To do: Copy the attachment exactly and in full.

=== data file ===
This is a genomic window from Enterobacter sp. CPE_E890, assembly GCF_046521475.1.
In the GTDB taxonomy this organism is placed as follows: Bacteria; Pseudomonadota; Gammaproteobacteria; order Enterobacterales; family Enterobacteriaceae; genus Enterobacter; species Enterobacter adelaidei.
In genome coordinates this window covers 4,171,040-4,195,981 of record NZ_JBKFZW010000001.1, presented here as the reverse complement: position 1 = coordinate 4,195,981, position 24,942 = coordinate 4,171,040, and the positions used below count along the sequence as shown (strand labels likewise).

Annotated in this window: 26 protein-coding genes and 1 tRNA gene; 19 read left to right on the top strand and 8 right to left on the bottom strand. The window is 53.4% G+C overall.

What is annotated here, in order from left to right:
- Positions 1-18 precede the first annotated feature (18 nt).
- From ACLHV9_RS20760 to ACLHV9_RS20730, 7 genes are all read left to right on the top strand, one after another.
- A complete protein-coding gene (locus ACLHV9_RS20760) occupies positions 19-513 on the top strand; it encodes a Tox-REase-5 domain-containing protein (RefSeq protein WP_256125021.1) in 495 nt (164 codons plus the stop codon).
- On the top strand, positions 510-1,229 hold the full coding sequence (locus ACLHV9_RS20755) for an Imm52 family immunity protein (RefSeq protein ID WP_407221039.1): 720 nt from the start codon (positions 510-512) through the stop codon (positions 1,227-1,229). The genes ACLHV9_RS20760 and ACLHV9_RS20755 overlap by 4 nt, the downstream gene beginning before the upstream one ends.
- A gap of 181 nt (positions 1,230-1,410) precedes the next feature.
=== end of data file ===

This is a genomic window from Enterobacter sp. CPE_E890, assembly GCF_046521475.1.
In the GTDB taxonomy this organism is placed as follows: Bacteria; Pseudomonadota; Gammaproteobacteria; order Enterobacterales; family Enterobacteriaceae; genus Enterobacter; species Enterobacter adelaidei.
In genome coordinates this window covers 4,171,040-4,195,981 of record NZ_JBKFZW010000001.1, presented here as the reverse complement: position 1 = coordinate 4,195,981, position 24,942 = coordinate 4,171,040, and the positions used below count along the sequence as shown (strand labels likewise).

Annotated in this window: 26 protein-coding genes and 1 tRNA gene; 19 read left to right on the top strand and 8 right to left on the bottom strand. The window is 53.4% G+C overall.

What is annotated here, in order from left to right:
- Positions 1-18 precede the first annotated feature (18 nt).
- From ACLHV9_RS20760 to ACLHV9_RS20730, 7 genes are all read left to right on the top strand, one after another.
- A complete protein-coding gene (locus ACLHV9_RS20760) occupies positions 19-513 on the top strand; it encodes a Tox-REase-5 domain-containing protein (RefSeq protein WP_256125021.1) in 495 nt (164 codons plus the stop codon).
- On the top strand, positions 510-1,229 hold the full coding sequence (locus ACLHV9_RS20755) for an Imm52 family immunity protein (RefSeq protein ID WP_407221039.1): 720 nt from the start codon (positions 510-512) through the stop codon (positions 1,227-1,229). The genes ACLHV9_RS20760 and ACLHV9_RS20755 overlap by 4 nt, the downstream gene beginning before the upstream one ends.
- A gap of 181 nt (positions 1,230-1,410) precedes the next feature.